The then recently ordained Methodist minister who, like many soldiers during World War I, carried his Bible close to his heart, was hit that day by a lead shrapnel bullet, which embedded itself in the book, saving his life. Corporal Jenkins died a few months later in the Battle of the Somme, and the Bible, complete with bullet, was posted home to a loved one in Australia and treasured for the next nine decades, before finally making its way to a collection housed in Canberra.
Dr Harris set about researching the soldier whose life was saved by the tiny book, and found detailed personnel records showing that by the time he was shot, Jenkins had already seen his fair share of death and injury during the two weeks he had spent at Gallipoli. The shell, fired by the Turkish Army, landed and exploded close to where he and his men were working, striking him directly over his heart. The lead shrapnel bullet passed through the Psalms before stopping at the Gospel pages.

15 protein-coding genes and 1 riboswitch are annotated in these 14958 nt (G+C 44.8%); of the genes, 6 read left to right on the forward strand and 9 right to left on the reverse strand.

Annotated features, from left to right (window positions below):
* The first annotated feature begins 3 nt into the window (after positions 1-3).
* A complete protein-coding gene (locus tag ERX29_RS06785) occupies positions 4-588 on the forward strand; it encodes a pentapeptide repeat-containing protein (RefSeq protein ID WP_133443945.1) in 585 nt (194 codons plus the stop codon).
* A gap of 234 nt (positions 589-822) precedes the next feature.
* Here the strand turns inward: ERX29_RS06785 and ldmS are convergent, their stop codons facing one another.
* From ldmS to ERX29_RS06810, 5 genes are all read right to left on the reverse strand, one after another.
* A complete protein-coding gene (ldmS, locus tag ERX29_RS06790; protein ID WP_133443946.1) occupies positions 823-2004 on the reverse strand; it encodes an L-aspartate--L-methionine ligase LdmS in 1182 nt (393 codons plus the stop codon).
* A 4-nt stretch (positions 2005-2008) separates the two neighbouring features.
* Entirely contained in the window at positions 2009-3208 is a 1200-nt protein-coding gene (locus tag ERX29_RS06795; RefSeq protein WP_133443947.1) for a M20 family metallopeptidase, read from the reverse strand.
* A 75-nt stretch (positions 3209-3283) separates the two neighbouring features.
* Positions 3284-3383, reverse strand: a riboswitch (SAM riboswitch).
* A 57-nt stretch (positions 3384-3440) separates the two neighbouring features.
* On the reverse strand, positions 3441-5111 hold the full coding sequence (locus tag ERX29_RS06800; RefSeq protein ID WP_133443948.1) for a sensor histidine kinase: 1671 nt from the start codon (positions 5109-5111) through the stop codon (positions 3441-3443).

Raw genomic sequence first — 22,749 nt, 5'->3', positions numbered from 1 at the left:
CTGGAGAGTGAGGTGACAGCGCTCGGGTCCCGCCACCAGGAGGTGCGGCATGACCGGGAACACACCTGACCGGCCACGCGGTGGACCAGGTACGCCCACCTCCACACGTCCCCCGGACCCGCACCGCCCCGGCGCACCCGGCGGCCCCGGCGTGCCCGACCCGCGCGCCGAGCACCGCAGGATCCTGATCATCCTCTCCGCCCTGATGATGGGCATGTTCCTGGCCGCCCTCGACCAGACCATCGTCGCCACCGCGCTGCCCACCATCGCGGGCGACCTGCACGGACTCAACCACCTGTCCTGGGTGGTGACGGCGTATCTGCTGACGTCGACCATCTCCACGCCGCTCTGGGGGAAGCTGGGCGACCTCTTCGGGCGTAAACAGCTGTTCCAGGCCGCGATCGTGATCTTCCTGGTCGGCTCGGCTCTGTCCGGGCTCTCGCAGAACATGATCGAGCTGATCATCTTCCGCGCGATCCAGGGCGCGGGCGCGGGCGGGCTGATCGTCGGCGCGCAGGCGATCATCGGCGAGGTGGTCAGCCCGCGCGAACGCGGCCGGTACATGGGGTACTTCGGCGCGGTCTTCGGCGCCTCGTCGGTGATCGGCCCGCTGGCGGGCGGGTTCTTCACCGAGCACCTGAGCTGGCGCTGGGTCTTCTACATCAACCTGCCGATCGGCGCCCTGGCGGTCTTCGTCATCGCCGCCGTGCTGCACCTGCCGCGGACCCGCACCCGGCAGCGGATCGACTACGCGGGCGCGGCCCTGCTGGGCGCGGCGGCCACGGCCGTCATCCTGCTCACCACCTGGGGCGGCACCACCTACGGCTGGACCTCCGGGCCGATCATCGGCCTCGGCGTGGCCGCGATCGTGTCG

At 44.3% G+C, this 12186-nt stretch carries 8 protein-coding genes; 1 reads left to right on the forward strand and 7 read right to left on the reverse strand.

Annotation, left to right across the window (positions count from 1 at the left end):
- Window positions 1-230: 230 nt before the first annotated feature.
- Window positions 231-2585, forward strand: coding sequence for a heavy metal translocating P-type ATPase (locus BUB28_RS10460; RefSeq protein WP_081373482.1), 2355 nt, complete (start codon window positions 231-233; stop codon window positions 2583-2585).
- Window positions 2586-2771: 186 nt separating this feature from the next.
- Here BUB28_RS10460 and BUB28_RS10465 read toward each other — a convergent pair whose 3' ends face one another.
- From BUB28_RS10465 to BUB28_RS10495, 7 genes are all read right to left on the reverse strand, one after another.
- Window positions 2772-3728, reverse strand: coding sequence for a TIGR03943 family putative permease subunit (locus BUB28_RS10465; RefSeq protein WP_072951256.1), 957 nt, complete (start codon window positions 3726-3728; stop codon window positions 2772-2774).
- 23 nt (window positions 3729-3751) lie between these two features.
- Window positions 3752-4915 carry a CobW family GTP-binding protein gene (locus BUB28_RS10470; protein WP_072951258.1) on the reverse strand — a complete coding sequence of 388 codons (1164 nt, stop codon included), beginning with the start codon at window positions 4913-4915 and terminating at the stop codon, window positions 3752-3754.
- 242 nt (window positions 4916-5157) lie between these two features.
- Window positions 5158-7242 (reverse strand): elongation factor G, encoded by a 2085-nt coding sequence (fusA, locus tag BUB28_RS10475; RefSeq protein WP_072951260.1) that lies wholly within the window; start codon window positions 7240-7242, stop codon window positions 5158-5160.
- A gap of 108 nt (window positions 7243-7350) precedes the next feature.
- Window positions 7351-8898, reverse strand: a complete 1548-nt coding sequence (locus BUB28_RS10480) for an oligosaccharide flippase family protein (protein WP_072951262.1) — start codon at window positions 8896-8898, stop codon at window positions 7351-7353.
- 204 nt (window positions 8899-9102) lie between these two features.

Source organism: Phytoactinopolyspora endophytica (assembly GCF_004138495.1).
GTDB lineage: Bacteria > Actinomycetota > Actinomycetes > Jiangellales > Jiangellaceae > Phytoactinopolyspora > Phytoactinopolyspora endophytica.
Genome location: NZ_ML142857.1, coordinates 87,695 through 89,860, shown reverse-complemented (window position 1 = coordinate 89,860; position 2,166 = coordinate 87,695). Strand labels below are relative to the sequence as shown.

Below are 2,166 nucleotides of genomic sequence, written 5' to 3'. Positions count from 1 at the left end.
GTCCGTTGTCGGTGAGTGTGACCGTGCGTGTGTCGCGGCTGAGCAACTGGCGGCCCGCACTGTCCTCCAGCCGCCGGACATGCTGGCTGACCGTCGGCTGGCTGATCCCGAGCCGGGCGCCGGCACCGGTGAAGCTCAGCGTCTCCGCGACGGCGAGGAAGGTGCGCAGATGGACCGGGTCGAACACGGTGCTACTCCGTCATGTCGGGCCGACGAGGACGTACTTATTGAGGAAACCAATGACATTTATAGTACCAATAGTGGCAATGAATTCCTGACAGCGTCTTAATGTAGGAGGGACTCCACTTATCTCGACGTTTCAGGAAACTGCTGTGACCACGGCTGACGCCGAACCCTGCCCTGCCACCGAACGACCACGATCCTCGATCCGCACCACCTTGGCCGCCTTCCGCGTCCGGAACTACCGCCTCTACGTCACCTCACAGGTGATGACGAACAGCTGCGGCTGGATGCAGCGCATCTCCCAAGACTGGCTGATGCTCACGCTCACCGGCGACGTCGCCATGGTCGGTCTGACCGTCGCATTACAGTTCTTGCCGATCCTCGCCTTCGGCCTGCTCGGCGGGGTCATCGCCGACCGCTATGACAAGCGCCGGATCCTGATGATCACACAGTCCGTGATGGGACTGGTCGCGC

In the back of the book – a French New Testament that he probably bought as a souvenir while in Alexandria – Jenkins later wrote, ”Shrapnel bullet from shell of 75mm field gun. About May 6 or 7 – Gallipoli”.
Jenkins fought his way through the rest of the Gallipoli campaign, was promoted to…